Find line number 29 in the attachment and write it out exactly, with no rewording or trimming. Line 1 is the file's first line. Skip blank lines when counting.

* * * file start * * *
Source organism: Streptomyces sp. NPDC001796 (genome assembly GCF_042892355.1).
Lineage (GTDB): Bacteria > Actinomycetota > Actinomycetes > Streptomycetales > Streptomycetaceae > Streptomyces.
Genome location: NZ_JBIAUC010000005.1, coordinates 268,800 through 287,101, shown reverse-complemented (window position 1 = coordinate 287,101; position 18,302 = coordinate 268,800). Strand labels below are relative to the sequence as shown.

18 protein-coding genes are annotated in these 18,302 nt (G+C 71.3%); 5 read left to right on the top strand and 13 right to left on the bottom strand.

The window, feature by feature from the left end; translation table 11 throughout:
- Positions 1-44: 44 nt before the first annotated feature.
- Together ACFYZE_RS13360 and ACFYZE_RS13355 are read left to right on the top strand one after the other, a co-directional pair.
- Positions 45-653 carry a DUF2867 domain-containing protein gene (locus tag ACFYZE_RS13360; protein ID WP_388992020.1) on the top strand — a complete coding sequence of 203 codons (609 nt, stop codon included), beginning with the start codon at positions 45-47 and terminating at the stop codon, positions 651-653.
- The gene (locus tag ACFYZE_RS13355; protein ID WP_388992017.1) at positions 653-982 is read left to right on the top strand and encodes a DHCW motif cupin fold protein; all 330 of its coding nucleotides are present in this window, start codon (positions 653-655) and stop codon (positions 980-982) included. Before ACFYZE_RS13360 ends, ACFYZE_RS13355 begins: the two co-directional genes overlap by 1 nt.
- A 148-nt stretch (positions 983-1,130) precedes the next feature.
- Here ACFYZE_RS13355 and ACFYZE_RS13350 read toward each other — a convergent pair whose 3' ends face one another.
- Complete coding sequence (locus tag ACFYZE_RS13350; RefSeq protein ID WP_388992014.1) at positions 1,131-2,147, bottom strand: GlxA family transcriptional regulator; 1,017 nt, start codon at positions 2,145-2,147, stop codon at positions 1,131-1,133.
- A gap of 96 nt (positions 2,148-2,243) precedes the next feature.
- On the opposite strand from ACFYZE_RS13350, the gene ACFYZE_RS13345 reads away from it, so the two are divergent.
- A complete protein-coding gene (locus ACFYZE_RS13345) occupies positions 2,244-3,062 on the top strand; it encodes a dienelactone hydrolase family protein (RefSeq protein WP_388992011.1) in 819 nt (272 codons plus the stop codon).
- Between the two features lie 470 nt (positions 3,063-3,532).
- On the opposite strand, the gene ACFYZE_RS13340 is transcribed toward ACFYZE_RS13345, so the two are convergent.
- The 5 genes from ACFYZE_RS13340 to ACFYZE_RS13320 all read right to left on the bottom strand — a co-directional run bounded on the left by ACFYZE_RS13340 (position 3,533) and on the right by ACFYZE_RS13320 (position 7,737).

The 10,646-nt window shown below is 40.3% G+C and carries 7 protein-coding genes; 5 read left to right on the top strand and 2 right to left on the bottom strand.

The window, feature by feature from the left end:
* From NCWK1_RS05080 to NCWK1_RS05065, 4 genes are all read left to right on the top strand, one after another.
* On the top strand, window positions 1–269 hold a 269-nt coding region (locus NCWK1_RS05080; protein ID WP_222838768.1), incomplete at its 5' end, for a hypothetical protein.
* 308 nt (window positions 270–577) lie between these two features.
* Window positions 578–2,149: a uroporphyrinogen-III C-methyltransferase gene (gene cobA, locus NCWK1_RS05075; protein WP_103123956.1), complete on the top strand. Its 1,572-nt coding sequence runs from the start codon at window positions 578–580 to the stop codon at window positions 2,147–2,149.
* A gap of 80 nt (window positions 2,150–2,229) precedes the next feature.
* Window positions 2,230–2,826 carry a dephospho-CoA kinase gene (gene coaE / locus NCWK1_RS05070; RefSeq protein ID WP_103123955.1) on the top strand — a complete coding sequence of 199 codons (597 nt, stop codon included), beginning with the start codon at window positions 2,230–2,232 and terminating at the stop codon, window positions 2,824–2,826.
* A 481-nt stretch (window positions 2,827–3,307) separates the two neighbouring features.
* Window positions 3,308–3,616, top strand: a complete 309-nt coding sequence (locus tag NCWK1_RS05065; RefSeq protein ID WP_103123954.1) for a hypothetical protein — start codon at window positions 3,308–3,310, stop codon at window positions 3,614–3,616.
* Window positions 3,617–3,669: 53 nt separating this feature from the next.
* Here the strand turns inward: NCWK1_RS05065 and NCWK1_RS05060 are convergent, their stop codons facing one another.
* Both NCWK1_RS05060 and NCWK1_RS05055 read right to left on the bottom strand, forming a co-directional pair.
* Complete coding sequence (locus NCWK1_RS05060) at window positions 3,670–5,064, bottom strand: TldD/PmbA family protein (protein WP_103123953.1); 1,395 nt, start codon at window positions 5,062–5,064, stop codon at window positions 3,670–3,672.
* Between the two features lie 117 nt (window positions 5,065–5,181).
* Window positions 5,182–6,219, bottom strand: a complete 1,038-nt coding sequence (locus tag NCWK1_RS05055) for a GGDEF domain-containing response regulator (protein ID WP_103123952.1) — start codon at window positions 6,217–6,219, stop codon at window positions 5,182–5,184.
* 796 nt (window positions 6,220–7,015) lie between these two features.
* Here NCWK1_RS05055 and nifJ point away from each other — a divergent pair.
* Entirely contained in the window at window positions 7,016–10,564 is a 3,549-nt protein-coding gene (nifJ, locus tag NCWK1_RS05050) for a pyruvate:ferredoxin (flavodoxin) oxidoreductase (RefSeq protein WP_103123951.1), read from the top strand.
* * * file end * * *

* Window positions 3,617–3,669: 53 nt separating this feature from the next.